VINALES, Cuba -- Cuban and American scientists have joined forces in an effort to protect baby sea turtles and endangered sharks. Theyre studying Caribbean weather patterns that fuel the hurricanes that have devastated the Southeastern United States.
In the process, theyre chipping away at a half-century of government feuding, helping to bring the nations together for talks on vital matters, such as what to do in case of an oil spill.
The two countries are so geographically close, and the environmental concerns so similar, that scientists say its crucial to combine forces.
If were going to have any hope of protecting our environment in the future, from climate change to our shared resources in the Gulf of Mexico, we have to collaborate, said Dan Whittle, the Cuba program director at the Environmental Defense Fund.
Under the Obama administration, cooperation between scientific organizations has increased, scientists say. Visas are being granted more regularly to Cuban scientists and its easier for Americans to get the U.S. government licenses needed to do research on the island.
Peter Agre, a Nobel laureate in chemistry and the head of the Johns Hopkins Malaria Research Institute, led 18 U.S. scientists associated with the American Association for the Advancement of Science on a trip to Cuba in December to meet with counterparts about potential cooperation in marine and atmospheric sciences, and sustainable fisheries.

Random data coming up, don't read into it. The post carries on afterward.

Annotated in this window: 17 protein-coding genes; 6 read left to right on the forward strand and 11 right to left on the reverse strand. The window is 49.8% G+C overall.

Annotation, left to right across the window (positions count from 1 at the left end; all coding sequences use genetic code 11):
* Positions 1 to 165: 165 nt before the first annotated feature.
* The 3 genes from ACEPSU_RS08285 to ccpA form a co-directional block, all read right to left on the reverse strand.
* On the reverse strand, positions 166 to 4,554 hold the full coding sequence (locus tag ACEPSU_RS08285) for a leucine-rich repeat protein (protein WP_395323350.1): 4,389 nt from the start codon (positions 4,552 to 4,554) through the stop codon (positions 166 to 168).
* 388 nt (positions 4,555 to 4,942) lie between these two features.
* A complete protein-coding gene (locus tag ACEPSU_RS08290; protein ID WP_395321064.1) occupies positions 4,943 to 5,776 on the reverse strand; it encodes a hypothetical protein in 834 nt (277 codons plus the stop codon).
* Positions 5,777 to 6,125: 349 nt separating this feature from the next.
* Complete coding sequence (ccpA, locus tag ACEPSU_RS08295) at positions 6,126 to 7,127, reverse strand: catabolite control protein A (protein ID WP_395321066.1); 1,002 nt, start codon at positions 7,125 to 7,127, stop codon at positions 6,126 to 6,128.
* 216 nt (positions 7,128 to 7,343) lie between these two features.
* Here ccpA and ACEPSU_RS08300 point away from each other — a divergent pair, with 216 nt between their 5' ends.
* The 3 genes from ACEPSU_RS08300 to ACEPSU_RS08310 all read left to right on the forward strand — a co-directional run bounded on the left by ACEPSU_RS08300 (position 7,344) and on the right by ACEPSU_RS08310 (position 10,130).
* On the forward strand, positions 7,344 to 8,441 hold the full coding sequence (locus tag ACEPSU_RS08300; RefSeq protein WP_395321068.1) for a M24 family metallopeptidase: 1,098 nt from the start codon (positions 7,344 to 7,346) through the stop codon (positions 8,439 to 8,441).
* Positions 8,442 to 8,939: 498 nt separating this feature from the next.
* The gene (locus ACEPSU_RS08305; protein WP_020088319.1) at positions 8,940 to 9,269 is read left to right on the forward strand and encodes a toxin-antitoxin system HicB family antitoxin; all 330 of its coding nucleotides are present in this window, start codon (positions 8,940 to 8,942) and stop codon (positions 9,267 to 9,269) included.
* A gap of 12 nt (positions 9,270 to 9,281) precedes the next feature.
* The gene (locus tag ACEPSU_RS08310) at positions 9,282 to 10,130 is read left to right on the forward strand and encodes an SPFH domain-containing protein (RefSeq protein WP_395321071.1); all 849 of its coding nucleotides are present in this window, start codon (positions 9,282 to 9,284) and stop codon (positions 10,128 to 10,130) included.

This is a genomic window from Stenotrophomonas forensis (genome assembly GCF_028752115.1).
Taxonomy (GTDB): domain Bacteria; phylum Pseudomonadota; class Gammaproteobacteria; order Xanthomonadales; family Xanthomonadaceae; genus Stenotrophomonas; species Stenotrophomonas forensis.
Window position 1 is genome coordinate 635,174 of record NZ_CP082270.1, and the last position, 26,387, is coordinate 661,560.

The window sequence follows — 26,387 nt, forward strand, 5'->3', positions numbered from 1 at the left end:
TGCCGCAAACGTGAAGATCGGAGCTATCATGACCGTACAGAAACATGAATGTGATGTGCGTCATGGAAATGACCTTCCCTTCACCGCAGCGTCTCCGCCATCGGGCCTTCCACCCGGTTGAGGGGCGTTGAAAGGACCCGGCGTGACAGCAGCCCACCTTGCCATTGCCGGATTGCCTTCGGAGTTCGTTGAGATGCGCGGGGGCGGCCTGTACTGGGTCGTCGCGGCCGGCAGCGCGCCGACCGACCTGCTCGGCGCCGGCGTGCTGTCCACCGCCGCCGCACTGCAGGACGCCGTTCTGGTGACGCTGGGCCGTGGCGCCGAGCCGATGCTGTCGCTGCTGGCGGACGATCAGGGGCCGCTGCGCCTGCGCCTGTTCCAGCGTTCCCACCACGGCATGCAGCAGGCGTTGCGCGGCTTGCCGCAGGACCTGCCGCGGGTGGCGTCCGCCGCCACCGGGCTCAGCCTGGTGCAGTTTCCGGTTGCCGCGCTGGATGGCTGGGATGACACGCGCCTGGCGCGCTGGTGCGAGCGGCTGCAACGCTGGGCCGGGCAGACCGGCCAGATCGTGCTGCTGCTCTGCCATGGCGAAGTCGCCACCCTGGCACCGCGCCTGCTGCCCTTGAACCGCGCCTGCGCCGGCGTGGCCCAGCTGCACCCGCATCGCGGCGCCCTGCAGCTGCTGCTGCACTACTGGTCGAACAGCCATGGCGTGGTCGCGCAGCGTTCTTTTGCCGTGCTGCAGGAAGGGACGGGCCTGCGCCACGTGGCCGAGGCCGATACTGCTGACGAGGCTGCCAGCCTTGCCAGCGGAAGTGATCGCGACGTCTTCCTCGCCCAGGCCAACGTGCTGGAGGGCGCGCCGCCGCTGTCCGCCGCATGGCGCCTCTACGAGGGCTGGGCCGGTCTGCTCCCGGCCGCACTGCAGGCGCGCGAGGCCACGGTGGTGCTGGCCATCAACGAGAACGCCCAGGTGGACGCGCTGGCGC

For some American scientists, going to Cuba is like tasting a piece of forbidden fruit. The scientific landscape has been largely untouched for decades.
The U.S. trade embargo, which has been in place for 50 years, has in many ways been a gift to Cubas forests, fish populations and coral reefs. It helped insulate Cubas ecosystem from the type of tourist development thats wracked other nations.
Sea turtles that feed in Florida journey back each year to nest in Cuba. Many grunts and snapper fish that live off the North Carolina coast also spawn in Cuba. The oceanic whitetip shark has almost disappeared from U.S. waters, but preliminary studies show the predators in abundance around the island.
Cuban scientists see the collaboration with Americans as an honest exchange of work, as opposed to a plea for funding or resources.
They complain that they dont get enough credit for their science, and they boast that Cuba represents 2 percent of the Latin American population but has 11 percent of the scientists in the region. There are thousands of Cuban doctors and health professionals on medical missions abroad.
The country includes more than 84 protected areas, making up almost 14 percent of the island. In Western Cuba at the 37,500-acre Vinales National Park, environmentalists study ways to protect the vast mountains that are home to an array of native plants and animals, including the renown painted snails. Legend has it that the sun painted their vibrant orange and yellow swirled shells.
Of maximum importance is the need to protect and conserve the environment, said Yamira Valdez, a Cuban environmental specialist at the park. Our countries can share experiences, criteria. They can see what works here. And we can apply their experience to the work we do.
Scientists and scholars have helped break through political barriers before. An environmental agreement reached with the Soviet Union in the 1970s is often credited with easing Cold War tensions.